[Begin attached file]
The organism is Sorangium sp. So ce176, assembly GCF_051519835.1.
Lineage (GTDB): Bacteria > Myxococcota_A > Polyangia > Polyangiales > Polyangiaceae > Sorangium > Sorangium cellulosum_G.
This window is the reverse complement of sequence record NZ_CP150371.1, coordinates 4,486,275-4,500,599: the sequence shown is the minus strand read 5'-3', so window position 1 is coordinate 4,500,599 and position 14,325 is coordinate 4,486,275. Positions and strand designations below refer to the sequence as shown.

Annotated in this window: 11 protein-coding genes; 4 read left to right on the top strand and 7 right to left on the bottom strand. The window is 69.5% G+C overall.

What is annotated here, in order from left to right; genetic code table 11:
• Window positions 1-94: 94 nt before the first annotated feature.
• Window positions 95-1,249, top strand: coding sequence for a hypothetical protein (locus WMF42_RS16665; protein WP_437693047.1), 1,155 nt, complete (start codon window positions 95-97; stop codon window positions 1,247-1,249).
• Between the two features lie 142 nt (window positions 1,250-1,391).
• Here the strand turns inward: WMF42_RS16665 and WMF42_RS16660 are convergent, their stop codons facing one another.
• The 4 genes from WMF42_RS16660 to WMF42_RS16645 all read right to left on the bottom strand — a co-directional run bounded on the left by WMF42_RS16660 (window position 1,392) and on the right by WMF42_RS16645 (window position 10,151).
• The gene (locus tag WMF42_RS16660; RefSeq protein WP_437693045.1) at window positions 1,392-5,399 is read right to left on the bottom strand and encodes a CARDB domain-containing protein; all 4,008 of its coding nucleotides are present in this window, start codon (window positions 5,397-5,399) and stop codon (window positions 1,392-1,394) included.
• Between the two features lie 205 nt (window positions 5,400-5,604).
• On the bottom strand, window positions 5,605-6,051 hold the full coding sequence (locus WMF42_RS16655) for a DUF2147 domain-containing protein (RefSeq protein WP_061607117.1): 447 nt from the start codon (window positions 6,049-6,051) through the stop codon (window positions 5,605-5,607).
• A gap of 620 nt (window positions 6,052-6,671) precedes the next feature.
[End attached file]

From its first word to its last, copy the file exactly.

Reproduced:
The organism is Sorangium sp. So ce176, assembly GCF_051519835.1.
Lineage (GTDB): Bacteria > Myxococcota_A > Polyangia > Polyangiales > Polyangiaceae > Sorangium > Sorangium cellulosum_G.
This window is the reverse complement of sequence record NZ_CP150371.1, coordinates 4,486,275-4,500,599: the sequence shown is the minus strand read 5'-3', so window position 1 is coordinate 4,500,599 and position 14,325 is coordinate 4,486,275. Positions and strand designations below refer to the sequence as shown.

Annotated in this window: 11 protein-coding genes; 4 read left to right on the top strand and 7 right to left on the bottom strand. The window is 69.5% G+C overall.

What is annotated here, in order from left to right; genetic code table 11:
• Window positions 1-94: 94 nt before the first annotated feature.
• Window positions 95-1,249, top strand: coding sequence for a hypothetical protein (locus WMF42_RS16665; protein WP_437693047.1), 1,155 nt, complete (start codon window positions 95-97; stop codon window positions 1,247-1,249).
• Between the two features lie 142 nt (window positions 1,250-1,391).
• Here the strand turns inward: WMF42_RS16665 and WMF42_RS16660 are convergent, their stop codons facing one another.
• The 4 genes from WMF42_RS16660 to WMF42_RS16645 all read right to left on the bottom strand — a co-directional run bounded on the left by WMF42_RS16660 (window position 1,392) and on the right by WMF42_RS16645 (window position 10,151).
• The gene (locus tag WMF42_RS16660; RefSeq protein WP_437693045.1) at window positions 1,392-5,399 is read right to left on the bottom strand and encodes a CARDB domain-containing protein; all 4,008 of its coding nucleotides are present in this window, start codon (window positions 5,397-5,399) and stop codon (window positions 1,392-1,394) included.
• Between the two features lie 205 nt (window positions 5,400-5,604).
• On the bottom strand, window positions 5,605-6,051 hold the full coding sequence (locus WMF42_RS16655) for a DUF2147 domain-containing protein (RefSeq protein WP_061607117.1): 447 nt from the start codon (window positions 6,049-6,051) through the stop codon (window positions 5,605-5,607).
• A gap of 620 nt (window positions 6,052-6,671) precedes the next feature.